MasterCard and RushCard will pay out $10 million to consumers for 2015 fiasco
On Wednesday, the Consumer Financial Protection Bureau (CFPB) announced that it had ordered UniRush and MasterCard (MA) to pay $13 million in restitution to consumers and punitive fines.
In October 2015, UniRush’s RushCard, a prepaid card co-founded by Def Jam mogul Russell Simmons, transitioned to a new payment processor—MasterCard. The transfer was botched, locking out thousands of people from their accounts, cutting them off from their only banking system, as many prepaid card users are shut out by traditional banks. For some consumers, it would be weeks until their funds could be accessed.
“Mastercard and UniRush’s failures cut off tens of thousands of vulnerable consumers from their own money, and threw some into a personal financial crisis,” CFPB Director Richard Cordray said on a press call, adding that consumers couldn’t use their own money to pay for basic living expenses and necessities. “Many RushCard users are unbanked—meaning they do not have a traditional bank account and often are economically vulnerable.”
At the time of the fiasco, around 270,000 of RushCard’s 650,000 users received direct deposit from their job via the service, and 45,000 of them saw delayed deposits. Another 2,000 saw deposits that were never processed and returned. Unable to access their money, Cordray said many of these people encountered late fees, penalties, and other hardships as a result. An additional 1,110 customers couldn’t even withdraw the money that had already been in the accounts because of the new system.
“All of this stemmed from a series of failures that should have been anticipated and prevented,” said Cordray, noting that RushCard’s advertising says it can get consumers their wages or benefits “up to two days sooner.”
Further issues were reported: Incorrect balances of $0 on funded accounts, double deposits showing inflated balances, and a lack of customer service during the chaos.
As a result, MasterCard and UniRush will pay $10 million in restitution to consumers, and $3 million into the CFPB’s Civil Penalty fund. “Based on our investigation, we determined that both UniRush and Mastercard acted unfairly by failing to properly prepare for the change in processors and failing to adequately test the new system,” said Cordray. “Also, UniRush’s handling of cardholder accounts after the changeover caused consumers substantial harm.”
There’s no timeline on when exactly the restitution will be paid out, but wronged consumers will not have to do anything to collect it; affected customers will get $100 for delayed deposits and $250 for returned deposits. Consumers with multiple issues will be paid per issue, and the money will come back either as a credit or as a check for those who canceled their accounts post-fiasco.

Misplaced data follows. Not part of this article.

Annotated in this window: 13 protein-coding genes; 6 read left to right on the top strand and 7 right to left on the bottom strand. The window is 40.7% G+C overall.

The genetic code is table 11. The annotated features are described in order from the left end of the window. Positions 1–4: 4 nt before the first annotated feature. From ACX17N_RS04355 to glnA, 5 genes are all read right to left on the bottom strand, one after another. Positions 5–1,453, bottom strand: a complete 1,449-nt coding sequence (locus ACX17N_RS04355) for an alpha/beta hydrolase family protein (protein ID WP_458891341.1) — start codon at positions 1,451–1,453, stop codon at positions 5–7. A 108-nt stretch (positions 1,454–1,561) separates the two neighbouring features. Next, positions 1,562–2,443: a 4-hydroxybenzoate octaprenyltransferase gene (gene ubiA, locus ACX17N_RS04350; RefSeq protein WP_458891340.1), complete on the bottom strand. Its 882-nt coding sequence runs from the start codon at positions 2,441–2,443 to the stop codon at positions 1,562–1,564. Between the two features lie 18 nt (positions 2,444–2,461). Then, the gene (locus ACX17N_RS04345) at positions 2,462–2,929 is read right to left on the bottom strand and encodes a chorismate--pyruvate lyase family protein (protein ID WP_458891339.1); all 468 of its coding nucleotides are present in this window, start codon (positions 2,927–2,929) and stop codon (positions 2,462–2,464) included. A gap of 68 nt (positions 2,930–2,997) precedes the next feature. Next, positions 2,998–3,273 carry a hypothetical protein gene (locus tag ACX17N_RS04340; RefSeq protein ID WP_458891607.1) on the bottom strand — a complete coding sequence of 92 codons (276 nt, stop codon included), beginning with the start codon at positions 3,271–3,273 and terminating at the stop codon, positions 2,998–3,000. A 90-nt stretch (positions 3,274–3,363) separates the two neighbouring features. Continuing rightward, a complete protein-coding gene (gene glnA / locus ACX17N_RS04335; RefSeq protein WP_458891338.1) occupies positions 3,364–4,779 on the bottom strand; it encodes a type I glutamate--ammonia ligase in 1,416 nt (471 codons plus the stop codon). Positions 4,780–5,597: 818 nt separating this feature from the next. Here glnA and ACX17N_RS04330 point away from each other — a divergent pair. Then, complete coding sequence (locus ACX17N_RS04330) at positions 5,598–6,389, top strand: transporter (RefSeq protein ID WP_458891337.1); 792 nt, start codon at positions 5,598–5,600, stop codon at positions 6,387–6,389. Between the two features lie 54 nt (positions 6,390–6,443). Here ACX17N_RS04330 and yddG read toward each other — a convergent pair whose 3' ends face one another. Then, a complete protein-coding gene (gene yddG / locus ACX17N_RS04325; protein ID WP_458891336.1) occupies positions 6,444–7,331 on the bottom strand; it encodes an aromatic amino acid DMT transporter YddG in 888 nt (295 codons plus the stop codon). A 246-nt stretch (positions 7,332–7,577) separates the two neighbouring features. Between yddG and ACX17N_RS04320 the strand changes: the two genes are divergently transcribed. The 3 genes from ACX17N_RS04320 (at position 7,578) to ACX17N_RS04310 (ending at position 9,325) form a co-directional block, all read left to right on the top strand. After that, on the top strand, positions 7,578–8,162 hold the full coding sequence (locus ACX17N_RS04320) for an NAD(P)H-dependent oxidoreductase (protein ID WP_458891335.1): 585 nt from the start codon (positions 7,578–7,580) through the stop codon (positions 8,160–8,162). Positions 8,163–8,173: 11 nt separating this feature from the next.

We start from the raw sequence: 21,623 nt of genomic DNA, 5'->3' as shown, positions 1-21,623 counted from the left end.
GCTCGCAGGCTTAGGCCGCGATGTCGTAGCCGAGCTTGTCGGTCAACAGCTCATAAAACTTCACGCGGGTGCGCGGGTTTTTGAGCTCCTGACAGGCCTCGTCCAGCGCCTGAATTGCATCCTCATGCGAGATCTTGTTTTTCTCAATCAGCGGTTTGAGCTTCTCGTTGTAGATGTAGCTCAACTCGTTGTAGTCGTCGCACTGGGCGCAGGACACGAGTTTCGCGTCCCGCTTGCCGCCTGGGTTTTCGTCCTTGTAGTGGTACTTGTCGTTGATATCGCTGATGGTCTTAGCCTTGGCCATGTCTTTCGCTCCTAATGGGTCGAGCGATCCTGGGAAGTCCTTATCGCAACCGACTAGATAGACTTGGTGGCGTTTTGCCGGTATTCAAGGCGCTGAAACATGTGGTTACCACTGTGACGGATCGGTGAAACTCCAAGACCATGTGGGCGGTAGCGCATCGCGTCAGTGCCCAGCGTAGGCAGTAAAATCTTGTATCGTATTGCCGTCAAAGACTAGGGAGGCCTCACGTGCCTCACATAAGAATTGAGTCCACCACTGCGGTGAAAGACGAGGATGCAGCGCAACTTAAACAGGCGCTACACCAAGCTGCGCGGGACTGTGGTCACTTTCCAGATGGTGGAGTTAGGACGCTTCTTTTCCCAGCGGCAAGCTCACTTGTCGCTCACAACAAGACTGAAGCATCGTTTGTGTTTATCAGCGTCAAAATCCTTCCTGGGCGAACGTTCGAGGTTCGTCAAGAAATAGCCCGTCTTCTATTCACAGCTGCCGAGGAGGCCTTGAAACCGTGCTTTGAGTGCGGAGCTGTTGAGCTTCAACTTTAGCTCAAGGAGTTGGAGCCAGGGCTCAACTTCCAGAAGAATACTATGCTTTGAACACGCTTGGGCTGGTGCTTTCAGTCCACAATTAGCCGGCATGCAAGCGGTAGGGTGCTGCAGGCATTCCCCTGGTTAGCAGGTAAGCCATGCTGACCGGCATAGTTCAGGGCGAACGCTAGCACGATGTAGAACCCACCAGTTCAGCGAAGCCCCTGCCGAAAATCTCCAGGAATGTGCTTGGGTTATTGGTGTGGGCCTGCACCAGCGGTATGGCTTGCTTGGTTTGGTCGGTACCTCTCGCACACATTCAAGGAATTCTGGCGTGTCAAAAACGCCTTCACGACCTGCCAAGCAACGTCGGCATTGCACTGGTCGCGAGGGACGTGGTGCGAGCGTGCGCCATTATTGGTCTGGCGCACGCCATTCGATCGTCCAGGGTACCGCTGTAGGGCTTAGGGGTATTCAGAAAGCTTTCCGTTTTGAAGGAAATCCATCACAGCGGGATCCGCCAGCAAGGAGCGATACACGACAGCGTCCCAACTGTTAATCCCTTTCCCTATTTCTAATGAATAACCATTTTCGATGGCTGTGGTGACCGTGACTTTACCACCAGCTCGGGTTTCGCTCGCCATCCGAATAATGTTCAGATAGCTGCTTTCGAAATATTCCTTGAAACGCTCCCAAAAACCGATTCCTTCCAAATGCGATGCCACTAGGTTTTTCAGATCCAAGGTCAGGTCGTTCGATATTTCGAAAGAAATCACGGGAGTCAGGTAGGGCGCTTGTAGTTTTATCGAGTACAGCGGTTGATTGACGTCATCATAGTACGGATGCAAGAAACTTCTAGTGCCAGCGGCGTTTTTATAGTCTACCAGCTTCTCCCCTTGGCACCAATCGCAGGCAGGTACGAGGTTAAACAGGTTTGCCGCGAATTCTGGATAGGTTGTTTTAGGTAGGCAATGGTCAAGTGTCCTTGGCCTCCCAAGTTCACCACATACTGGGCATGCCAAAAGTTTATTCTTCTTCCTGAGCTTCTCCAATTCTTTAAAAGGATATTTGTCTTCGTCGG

Already, RushCard had agreed on a $19 million settlement to pay those affected $100, which is unrelated to the CFPB order.
In statements to Yahoo Finance, MasterCard and UniRush expressed satisfaction that the matter had been resolved. “We are pleased to bring this matter to a close, allowing us to further enhance the best practices, policies and procedures for prepaid cards at our Payments Transactions Services business,” a MasterCard spokesperson wrote. A UniRush spokesperson told Yahoo Finance: “RushCard welcomes our settlement with the CFPB. We maintain that our company did not engage in any wrongdoing, and do not admit to such in our Consent Order with the CFPB.”
Russell Simmons, gave Yahoo Finance an additional statement as well: “This incident was one of the most challenging periods in my professional career. I cannot thank our customers enough for believing in us, remaining loyal and allowing us to continue to serve their needs.”
On the call, some reporters wondered about the timing of the flurry of recent enforcement actions—perhaps looking for a Trump connection, as speculation as to the agency’s survival during the new administration mounts—or the Jan. 30 sale of UniRush to Green Dot (GDOT). “January tends to be a busy month for us,” said Deborah Morris, Deputy Enforcement Director at CFPB.
Concluding his remarks Cordray gave a pointed warning to prepaid card providers: “Going forward, we are putting the prepaid industry on notice that companies will face the consequences if consumers are denied access to their money or to the services they pay for and on which they have the right to depend.”
Ethan Wolff-Mann is a writer at Yahoo Finance focusing on consumer issues, tech, and personal finance. Follow him on Twitter @ewolffmann.
President Trump’s predecessors learned about tariffs the hard way
33 labor complaints just dropped in front of Trump’s labor secretary pick
51% of all job tasks could be automated by today’s technology